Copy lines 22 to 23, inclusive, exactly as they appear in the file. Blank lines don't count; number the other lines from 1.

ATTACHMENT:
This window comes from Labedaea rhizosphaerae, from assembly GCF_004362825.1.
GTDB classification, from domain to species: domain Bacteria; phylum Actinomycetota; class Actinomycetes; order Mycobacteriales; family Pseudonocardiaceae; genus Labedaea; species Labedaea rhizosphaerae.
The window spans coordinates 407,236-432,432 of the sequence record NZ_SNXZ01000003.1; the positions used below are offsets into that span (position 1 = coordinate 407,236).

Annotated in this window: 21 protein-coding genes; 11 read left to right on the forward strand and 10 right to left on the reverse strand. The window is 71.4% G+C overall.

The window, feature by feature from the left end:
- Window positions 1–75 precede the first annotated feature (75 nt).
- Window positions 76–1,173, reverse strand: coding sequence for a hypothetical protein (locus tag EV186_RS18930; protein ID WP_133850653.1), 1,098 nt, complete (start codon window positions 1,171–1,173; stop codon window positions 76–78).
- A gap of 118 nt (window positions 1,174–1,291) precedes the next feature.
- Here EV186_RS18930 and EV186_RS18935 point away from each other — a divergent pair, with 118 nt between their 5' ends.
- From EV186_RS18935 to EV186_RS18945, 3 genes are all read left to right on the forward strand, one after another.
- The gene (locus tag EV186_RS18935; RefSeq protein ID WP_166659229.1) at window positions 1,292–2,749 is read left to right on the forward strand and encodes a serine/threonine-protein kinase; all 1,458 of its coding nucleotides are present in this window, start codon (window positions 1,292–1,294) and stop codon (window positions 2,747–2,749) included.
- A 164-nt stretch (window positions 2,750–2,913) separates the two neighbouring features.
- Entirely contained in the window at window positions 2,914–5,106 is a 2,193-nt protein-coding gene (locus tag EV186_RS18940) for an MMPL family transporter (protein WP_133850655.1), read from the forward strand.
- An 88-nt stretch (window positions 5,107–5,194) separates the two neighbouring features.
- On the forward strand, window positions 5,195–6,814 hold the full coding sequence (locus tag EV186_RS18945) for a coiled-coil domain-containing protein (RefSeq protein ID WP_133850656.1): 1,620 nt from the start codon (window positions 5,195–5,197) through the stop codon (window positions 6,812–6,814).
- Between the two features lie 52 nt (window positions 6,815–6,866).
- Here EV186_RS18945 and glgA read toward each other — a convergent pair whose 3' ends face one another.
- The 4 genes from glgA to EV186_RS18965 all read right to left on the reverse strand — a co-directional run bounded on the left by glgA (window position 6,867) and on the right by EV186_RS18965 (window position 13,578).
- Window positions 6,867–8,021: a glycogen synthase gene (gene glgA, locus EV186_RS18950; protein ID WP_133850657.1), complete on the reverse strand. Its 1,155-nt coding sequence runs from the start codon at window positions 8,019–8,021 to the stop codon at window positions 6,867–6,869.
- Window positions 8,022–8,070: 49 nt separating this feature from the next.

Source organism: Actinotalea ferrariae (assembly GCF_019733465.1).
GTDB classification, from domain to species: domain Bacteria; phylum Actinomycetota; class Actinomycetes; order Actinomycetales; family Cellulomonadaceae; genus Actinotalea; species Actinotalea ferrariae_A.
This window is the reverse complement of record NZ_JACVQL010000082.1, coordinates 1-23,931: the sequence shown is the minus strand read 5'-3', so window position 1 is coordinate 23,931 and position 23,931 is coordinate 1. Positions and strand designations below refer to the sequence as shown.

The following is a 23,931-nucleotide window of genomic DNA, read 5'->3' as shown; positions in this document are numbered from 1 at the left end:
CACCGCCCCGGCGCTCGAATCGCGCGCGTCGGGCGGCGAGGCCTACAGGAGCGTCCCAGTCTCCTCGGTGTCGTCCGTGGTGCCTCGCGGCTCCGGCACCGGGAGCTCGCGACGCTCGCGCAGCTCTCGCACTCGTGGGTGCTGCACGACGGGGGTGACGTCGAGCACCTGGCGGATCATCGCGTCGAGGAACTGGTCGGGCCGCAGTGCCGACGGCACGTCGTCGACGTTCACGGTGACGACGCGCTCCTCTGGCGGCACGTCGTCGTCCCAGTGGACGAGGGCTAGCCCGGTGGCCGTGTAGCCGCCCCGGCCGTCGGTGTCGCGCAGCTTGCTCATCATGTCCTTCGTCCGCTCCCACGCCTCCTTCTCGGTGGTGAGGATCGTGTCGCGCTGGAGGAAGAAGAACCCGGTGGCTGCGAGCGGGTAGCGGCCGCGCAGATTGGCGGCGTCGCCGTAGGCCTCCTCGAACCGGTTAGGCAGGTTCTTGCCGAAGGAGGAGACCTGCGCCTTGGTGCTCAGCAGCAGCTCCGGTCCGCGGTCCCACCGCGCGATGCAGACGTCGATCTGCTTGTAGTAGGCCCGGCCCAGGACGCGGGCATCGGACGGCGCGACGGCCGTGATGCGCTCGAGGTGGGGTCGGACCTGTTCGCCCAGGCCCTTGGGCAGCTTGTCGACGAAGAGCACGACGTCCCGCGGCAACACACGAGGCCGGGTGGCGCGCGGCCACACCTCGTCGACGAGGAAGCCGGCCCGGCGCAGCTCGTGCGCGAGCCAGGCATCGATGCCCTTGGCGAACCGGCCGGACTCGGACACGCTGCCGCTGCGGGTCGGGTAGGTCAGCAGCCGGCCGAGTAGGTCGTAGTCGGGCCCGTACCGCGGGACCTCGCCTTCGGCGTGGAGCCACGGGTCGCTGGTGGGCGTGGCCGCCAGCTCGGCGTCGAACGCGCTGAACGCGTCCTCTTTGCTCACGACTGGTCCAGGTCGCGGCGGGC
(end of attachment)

GTDB classification, from domain to species: domain Bacteria; phylum Actinomycetota; class Actinomycetes; order Actinomycetales; family Cellulomonadaceae; genus Actinotalea; species Actinotalea ferrariae_A.
This window is the reverse complement of record NZ_JACVQL010000082.1, coordinates 1-23,931: the sequence shown is the minus strand read 5'-3', so window position 1 is coordinate 23,931 and position 23,931 is coordinate 1. Positions and strand designations below refer to the sequence as shown.